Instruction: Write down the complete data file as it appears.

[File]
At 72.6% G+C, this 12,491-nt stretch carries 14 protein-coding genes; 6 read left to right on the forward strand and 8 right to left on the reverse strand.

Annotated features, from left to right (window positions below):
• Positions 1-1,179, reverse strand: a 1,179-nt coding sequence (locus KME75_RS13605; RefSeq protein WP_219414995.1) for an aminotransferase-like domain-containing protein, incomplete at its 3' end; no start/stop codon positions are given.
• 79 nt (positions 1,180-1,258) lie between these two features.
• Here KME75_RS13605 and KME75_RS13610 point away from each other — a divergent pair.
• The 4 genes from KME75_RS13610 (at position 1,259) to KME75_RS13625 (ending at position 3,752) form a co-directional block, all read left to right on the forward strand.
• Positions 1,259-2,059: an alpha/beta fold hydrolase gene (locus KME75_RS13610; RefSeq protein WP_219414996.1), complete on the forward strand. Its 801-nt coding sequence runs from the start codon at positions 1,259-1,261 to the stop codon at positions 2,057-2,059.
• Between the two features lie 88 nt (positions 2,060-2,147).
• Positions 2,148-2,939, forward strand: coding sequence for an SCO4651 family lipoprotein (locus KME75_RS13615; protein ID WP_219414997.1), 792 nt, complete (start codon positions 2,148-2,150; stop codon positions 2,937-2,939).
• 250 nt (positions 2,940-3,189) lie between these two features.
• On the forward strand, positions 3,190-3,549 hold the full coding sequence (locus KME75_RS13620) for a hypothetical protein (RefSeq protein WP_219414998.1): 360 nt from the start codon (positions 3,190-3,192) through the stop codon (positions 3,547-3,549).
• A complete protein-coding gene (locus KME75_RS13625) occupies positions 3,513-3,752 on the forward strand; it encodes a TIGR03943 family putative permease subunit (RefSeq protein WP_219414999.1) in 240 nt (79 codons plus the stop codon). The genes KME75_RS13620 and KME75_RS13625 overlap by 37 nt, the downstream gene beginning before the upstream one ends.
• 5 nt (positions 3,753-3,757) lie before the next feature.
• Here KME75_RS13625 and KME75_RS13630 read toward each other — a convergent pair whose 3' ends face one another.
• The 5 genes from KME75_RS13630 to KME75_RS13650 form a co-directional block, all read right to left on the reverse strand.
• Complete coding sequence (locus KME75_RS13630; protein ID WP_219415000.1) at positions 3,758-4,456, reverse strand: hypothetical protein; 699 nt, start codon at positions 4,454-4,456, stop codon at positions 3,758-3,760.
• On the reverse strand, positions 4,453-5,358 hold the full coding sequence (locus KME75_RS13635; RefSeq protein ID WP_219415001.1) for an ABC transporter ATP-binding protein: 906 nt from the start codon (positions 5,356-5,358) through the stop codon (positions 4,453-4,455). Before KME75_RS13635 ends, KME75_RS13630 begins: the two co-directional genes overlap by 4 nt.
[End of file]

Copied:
At 72.6% G+C, this 12,491-nt stretch carries 14 protein-coding genes; 6 read left to right on the forward strand and 8 right to left on the reverse strand.

Annotated features, from left to right (window positions below):
• Positions 1-1,179, reverse strand: a 1,179-nt coding sequence (locus KME75_RS13605; RefSeq protein WP_219414995.1) for an aminotransferase-like domain-containing protein, incomplete at its 3' end; no start/stop codon positions are given.
• 79 nt (positions 1,180-1,258) lie between these two features.
• Here KME75_RS13605 and KME75_RS13610 point away from each other — a divergent pair.
• The 4 genes from KME75_RS13610 (at position 1,259) to KME75_RS13625 (ending at position 3,752) form a co-directional block, all read left to right on the forward strand.
• Positions 1,259-2,059: an alpha/beta fold hydrolase gene (locus KME75_RS13610; RefSeq protein WP_219414996.1), complete on the forward strand. Its 801-nt coding sequence runs from the start codon at positions 1,259-1,261 to the stop codon at positions 2,057-2,059.
• Between the two features lie 88 nt (positions 2,060-2,147).
• Positions 2,148-2,939, forward strand: coding sequence for an SCO4651 family lipoprotein (locus KME75_RS13615; protein ID WP_219414997.1), 792 nt, complete (start codon positions 2,148-2,150; stop codon positions 2,937-2,939).
• 250 nt (positions 2,940-3,189) lie between these two features.
• On the forward strand, positions 3,190-3,549 hold the full coding sequence (locus KME75_RS13620) for a hypothetical protein (RefSeq protein WP_219414998.1): 360 nt from the start codon (positions 3,190-3,192) through the stop codon (positions 3,547-3,549).
• A complete protein-coding gene (locus KME75_RS13625) occupies positions 3,513-3,752 on the forward strand; it encodes a TIGR03943 family putative permease subunit (RefSeq protein WP_219414999.1) in 240 nt (79 codons plus the stop codon). The genes KME75_RS13620 and KME75_RS13625 overlap by 37 nt, the downstream gene beginning before the upstream one ends.
• 5 nt (positions 3,753-3,757) lie before the next feature.
• Here KME75_RS13625 and KME75_RS13630 read toward each other — a convergent pair whose 3' ends face one another.
• The 5 genes from KME75_RS13630 to KME75_RS13650 form a co-directional block, all read right to left on the reverse strand.
• Complete coding sequence (locus KME75_RS13630; protein ID WP_219415000.1) at positions 3,758-4,456, reverse strand: hypothetical protein; 699 nt, start codon at positions 4,454-4,456, stop codon at positions 3,758-3,760.
• On the reverse strand, positions 4,453-5,358 hold the full coding sequence (locus KME75_RS13635; RefSeq protein ID WP_219415001.1) for an ABC transporter ATP-binding protein: 906 nt from the start codon (positions 5,356-5,358) through the stop codon (positions 4,453-4,455). Before KME75_RS13635 ends, KME75_RS13630 begins: the two co-directional genes overlap by 4 nt.